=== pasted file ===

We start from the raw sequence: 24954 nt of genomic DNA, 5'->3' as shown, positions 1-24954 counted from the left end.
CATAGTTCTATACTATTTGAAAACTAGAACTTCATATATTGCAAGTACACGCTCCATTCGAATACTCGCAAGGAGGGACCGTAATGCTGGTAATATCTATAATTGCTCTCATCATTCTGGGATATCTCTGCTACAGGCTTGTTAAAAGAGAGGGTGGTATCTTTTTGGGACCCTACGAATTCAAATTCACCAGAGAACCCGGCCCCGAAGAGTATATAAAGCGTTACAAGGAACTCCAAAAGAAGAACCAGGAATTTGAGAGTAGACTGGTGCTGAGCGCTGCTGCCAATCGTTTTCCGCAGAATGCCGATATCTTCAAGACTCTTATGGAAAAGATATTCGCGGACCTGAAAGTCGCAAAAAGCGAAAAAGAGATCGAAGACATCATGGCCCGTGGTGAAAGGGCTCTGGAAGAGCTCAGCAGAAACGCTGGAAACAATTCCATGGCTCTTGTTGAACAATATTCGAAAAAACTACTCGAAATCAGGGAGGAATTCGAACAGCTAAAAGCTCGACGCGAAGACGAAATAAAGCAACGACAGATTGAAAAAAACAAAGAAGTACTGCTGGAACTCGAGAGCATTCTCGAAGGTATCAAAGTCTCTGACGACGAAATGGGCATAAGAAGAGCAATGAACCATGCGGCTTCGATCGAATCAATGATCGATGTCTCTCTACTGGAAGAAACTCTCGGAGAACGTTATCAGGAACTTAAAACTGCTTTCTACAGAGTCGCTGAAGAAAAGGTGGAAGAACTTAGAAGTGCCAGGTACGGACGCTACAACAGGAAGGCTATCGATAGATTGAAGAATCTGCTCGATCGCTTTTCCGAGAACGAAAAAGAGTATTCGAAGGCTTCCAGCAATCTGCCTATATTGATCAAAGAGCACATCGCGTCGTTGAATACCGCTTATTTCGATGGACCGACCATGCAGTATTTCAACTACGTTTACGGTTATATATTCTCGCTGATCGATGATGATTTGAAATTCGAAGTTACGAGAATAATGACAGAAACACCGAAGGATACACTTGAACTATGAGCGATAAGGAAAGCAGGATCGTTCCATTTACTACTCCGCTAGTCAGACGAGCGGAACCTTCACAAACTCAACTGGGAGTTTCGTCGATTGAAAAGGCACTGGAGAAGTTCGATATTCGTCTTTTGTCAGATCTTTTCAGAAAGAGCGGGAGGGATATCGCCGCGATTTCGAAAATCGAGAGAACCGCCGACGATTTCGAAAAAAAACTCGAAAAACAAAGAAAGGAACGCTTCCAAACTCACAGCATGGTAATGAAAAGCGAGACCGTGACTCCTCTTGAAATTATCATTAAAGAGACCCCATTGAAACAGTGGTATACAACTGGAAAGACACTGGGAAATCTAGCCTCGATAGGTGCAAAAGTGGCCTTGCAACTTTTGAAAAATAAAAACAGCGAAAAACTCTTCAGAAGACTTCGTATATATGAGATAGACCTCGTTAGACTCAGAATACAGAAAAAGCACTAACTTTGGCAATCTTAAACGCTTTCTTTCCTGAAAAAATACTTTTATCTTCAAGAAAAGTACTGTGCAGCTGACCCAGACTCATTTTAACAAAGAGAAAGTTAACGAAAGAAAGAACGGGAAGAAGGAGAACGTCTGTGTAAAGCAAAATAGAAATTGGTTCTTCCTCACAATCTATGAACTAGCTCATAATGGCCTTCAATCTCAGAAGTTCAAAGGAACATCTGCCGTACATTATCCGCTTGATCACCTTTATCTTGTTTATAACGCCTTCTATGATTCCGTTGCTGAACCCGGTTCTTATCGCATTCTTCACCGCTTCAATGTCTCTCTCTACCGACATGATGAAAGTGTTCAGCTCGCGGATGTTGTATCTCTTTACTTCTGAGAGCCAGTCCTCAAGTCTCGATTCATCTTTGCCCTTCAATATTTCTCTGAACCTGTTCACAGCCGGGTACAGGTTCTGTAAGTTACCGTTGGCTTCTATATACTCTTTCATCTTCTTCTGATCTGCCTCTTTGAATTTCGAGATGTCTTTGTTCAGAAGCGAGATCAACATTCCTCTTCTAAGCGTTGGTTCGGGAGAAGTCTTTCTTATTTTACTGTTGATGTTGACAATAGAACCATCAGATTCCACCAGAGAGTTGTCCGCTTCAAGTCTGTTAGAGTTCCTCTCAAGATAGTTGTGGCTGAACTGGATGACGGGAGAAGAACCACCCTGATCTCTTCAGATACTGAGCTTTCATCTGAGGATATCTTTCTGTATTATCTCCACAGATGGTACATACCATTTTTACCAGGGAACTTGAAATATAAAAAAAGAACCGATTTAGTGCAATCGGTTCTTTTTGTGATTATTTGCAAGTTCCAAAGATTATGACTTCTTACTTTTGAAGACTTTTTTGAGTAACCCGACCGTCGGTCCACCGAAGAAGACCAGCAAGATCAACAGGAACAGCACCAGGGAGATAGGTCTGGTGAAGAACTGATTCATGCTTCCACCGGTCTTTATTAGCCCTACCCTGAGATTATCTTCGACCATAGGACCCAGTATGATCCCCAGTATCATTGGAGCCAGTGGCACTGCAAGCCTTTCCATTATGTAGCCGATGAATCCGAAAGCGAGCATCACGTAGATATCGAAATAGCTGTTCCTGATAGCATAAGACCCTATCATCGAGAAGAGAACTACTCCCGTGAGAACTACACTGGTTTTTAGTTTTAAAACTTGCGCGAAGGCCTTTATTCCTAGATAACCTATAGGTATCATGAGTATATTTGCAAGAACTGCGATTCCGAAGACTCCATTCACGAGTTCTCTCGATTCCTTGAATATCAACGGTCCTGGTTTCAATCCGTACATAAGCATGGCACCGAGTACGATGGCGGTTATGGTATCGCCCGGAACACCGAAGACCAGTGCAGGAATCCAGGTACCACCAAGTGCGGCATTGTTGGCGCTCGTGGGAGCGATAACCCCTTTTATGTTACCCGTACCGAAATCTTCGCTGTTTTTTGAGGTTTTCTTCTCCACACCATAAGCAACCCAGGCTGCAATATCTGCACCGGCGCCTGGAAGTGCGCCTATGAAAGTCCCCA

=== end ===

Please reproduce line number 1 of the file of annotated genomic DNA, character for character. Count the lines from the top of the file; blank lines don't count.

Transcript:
We start from the raw sequence: 24954 nt of genomic DNA, 5'->3' as shown, positions 1-24954 counted from the left end.